Monthly Archives: August 2021

Last Day on the Eastern Shore: August 7, 2021

Written by Julianne Hood ’22

Today was our last day on the Eastern Shore for our 2021 Global Health Fellows retreat. After most of us were working on our case competitions late into the night, we woke up groggy, packed up, and headed to the Life Center of the Bay Creek Resort. There we placed the finishing touches of our case competitions. Then we headed straight into the final presentations in front of peers and to be judged by our three judges: Carter Furr, Mrs. Hall, and Ms. Sarah DeCamp. The goal of the case competition was to create a six month emergency plan and twelve month long term plan in order to improve the mental health of health care workers in Dougherty County, Georgia with a $750,000 grant. The first group; consisting of Abby Fernandez, Jen Yuan, Liam Sullivan, and Sophie Pollio; created a six month emergency plan of providing a year’s supply of personal protective equipment to Phoebe Putney Memorial Hospital, posters and emails with online resources, workshops to address mental health stigmas, “Wellness Wednesday” mindfulness workshops, and surveys for hospital staff. Their twelve month plan included more hospital wide workshops with plans to continue annually, a continuation of “Wellness Wednesday”, and a final survey. Group two’s members; Avery Britt, Ben Roberts, Ryan Guzik, and Gretchen Scott; created a six month intervention consisting of a survey to assess the mental health of health care workers, cognitive behavioral therapy, and medications. Their long term plan included a class for incoming hospital staff by partnering with Norfolk’s very own Chas Foundation in order to recognize mental health issues, teaching mindfulness, and improving the hospital environment for those with PTSD. The third group to present included myself, Saoirse Dowd, Jenny Vazquez Paramo, Van Deans, and Varish Sappati. In our six month intervention we applied WHO’s Self Help Plus Program, Northampton Children Hospital’s reflective groups, and Telemedicine. On our twelve month intervention we created an app with resources, a local ad campaign to gather community support, and incorporated local surgeon, Dr. Valliere-White to destigmatize health care workers asking for mental health support. The final group made up of Mariana Duarte, Gavin Goss, Bella Burr, Joe Bakkar, and Shelby Beverly created a six month intervention including the use of therapy dogs, yoga, and relaxing essential oils. Their twelve month plan consisted of the use of the app TalkSpace, a COVID vaccine incentive campaign, and supplying more beds to a nearby hospital. This comes as no surprise, but group three won!

To finish the day, we wrote thank you letters to all of the amazing people and organizations that so generously donated their time in order to help us learn more about the Eastern Shore. We then wrote ourselves letters to our future selves about what we have learned about ourselves from the trip and to self reflect. We then boarded the bus, and our fantastic driver, Mr. Roy Newman, drove us back to Norfolk Academy safely. I’d like to end this blog post by thanking Mrs. Hall, Mr. Wetmore, Carter Furr, and the Batten Leadership Program for giving us this opportunity and planning this trip. I would also like to give thanks on behalf of the program to Ms. Sarah DeCamps and Mr. Bryan Gomes from the World Leadership School for their immeasurable contribution. Most of all, I’d like to express how amazing it was to get to know everyone better and how I cannot wait for another amazing year of global health!

Day Three on the Eastern Shore: FoodHub and ESRH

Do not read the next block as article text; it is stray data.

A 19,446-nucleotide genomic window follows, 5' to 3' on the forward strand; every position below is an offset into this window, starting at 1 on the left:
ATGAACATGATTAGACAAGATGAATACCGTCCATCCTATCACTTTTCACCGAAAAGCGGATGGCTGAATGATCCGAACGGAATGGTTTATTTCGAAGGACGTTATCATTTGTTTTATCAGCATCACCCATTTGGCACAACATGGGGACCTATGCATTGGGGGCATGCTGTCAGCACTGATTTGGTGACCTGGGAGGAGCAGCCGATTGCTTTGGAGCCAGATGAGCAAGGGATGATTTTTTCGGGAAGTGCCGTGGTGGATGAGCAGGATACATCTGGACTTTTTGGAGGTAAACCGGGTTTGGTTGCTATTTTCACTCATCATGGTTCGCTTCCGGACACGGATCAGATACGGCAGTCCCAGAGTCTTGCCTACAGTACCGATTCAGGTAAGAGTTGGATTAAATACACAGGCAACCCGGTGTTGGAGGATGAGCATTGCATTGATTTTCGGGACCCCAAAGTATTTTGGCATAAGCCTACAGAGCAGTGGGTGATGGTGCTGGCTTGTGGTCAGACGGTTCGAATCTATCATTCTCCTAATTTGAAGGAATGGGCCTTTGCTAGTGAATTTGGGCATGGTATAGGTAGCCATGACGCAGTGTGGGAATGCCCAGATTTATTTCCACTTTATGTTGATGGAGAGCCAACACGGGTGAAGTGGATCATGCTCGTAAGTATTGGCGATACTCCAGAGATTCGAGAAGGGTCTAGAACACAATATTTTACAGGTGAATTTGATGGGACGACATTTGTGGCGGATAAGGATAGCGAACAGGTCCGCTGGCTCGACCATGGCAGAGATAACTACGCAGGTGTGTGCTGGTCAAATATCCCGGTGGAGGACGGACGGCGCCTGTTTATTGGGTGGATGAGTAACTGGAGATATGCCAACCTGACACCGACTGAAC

Written by Avery Britt ’22

The Global Health Fellows had an extremely productive and fun last full day. We started our morning driving to the foodbank hub where we would alternate our time between checking onions for soft spots and mold and assisting the customers as they shopped for their food. My day started in the kitchen with the onions, checking their viability so that we could set them out for the people at the food hub. Our group may have started out a bit rocky (confused by what classified a “good or bad” onion), but once we were told to peel off the first layer of the vegetable in order to see its potential mold spots, the whole group sped through our large bags of onions. We even found what we deemed to be the “perfect” onion. Precisely onion-shaped, without a single bruise, and glaring white, it outshone all the rest of the onions by miles. However, our fun with onions had to be cut short in favor of a much better time helping the people at the foodbank hub fill up their grocery bags or boxes! I got the chance to talk with so many interesting people by lending them my hand to carry their groceries. One of the coordinators even said that the box I was helping carry would go to a woman in labor with her 13th child!

After the foodbank, we headed to lunch in Eastville, where we got the chance to eat adjacent to one of the walking sites set out by Eastern Shore Healthy Communities. Our next stop wasn’t too far away from our luncheon. We drove to Eastern Shore Rural Health’s Eastville Community Health Center and received a tour from two doctors and a coordinator there. Honestly, I had never seen such a centralized hub for medicine before. They had offices for family practice, dentistry, pharmacy, and more all under one roof! I wish I had something like this near my house so my dentist and doctor wouldn’t be 20 minutes apart. 

As our time with Eastern Shore Rural Health concluded, so did our interaction with new organizations on the Eastern Shore. I hope we can keep in contact with all the great programs that we have seen on the Shore, and hopefully they’ll become integral parts of the greater network of Norfolk Academy community connections.

Now, our free time! Roy very kindly drove us to the beach to spend our last sunny day enjoying the warm water, playing spike ball (a game at which this blogger far from excels), and soccer. The ‘23s and the ‘24s stayed there for almost two hours, but we ‘22s had to return to our condos to get ready for a grilling extravaganza! Via a concerted effort, the ‘22s cooked burgers, veggie burgers, and hot dogs for all of the fellows (there never was a tastier burger).